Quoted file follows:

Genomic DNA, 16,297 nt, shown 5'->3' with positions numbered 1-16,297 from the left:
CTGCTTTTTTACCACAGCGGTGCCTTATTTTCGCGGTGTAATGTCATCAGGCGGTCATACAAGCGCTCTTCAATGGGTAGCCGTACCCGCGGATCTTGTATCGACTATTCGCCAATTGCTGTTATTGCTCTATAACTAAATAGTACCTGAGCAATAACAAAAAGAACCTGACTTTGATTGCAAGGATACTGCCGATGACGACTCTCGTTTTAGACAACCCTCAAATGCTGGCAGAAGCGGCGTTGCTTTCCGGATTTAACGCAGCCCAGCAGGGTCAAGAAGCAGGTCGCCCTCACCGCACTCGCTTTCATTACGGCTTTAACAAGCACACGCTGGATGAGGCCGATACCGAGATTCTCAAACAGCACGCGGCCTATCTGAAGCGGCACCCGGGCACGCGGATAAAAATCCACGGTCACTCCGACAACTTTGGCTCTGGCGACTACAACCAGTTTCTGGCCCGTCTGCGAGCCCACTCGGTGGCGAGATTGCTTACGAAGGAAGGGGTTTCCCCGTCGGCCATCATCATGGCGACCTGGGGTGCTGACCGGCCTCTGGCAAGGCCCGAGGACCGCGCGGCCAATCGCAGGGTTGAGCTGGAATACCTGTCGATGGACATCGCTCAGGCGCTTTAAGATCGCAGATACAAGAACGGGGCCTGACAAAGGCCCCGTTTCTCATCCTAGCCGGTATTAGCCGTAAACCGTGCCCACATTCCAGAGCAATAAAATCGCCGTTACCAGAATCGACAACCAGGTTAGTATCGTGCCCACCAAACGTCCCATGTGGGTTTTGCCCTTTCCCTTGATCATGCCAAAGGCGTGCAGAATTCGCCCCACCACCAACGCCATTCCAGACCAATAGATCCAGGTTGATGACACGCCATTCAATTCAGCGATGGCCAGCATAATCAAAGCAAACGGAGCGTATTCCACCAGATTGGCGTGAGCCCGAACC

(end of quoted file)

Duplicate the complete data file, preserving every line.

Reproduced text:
Genomic DNA, 16,297 nt, shown 5'->3' with positions numbered 1-16,297 from the left:
CTGCTTTTTTACCACAGCGGTGCCTTATTTTCGCGGTGTAATGTCATCAGGCGGTCATACAAGCGCTCTTCAATGGGTAGCCGTACCCGCGGATCTTGTATCGACTATTCGCCAATTGCTGTTATTGCTCTATAACTAAATAGTACCTGAGCAATAACAAAAAGAACCTGACTTTGATTGCAAGGATACTGCCGATGACGACTCTCGTTTTAGACAACCCTCAAATGCTGGCAGAAGCGGCGTTGCTTTCCGGATTTAACGCAGCCCAGCAGGGTCAAGAAGCAGGTCGCCCTCACCGCACTCGCTTTCATTACGGCTTTAACAAGCACACGCTGGATGAGGCCGATACCGAGATTCTCAAACAGCACGCGGCCTATCTGAAGCGGCACCCGGGCACGCGGATAAAAATCCACGGTCACTCCGACAACTTTGGCTCTGGCGACTACAACCAGTTTCTGGCCCGTCTGCGAGCCCACTCGGTGGCGAGATTGCTTACGAAGGAAGGGGTTTCCCCGTCGGCCATCATCATGGCGACCTGGGGTGCTGACCGGCCTCTGGCAAGGCCCGAGGACCGCGCGGCCAATCGCAGGGTTGAGCTGGAATACCTGTCGATGGACATCGCTCAGGCGCTTTAAGATCGCAGATACAAGAACGGGGCCTGACAAAGGCCCCGTTTCTCATCCTAGCCGGTATTAGCCGTAAACCGTGCCCACATTCCAGAGCAATAAAATCGCCGTTACCAGAATCGACAACCAGGTTAGTATCGTGCCCACCAAACGTCCCATGTGGGTTTTGCCCTTTCCCTTGATCATGCCAAAGGCGTGCAGAATTCGCCCCACCACCAACGCCATTCCAGACCAATAGATCCAGGTTGATGACACGCCATTCAATTCAGCGATGGCCAGCATAATCAAAGCAAACGGAGCGTATTCCACCAGATTGGCGTGAGCCCGAACC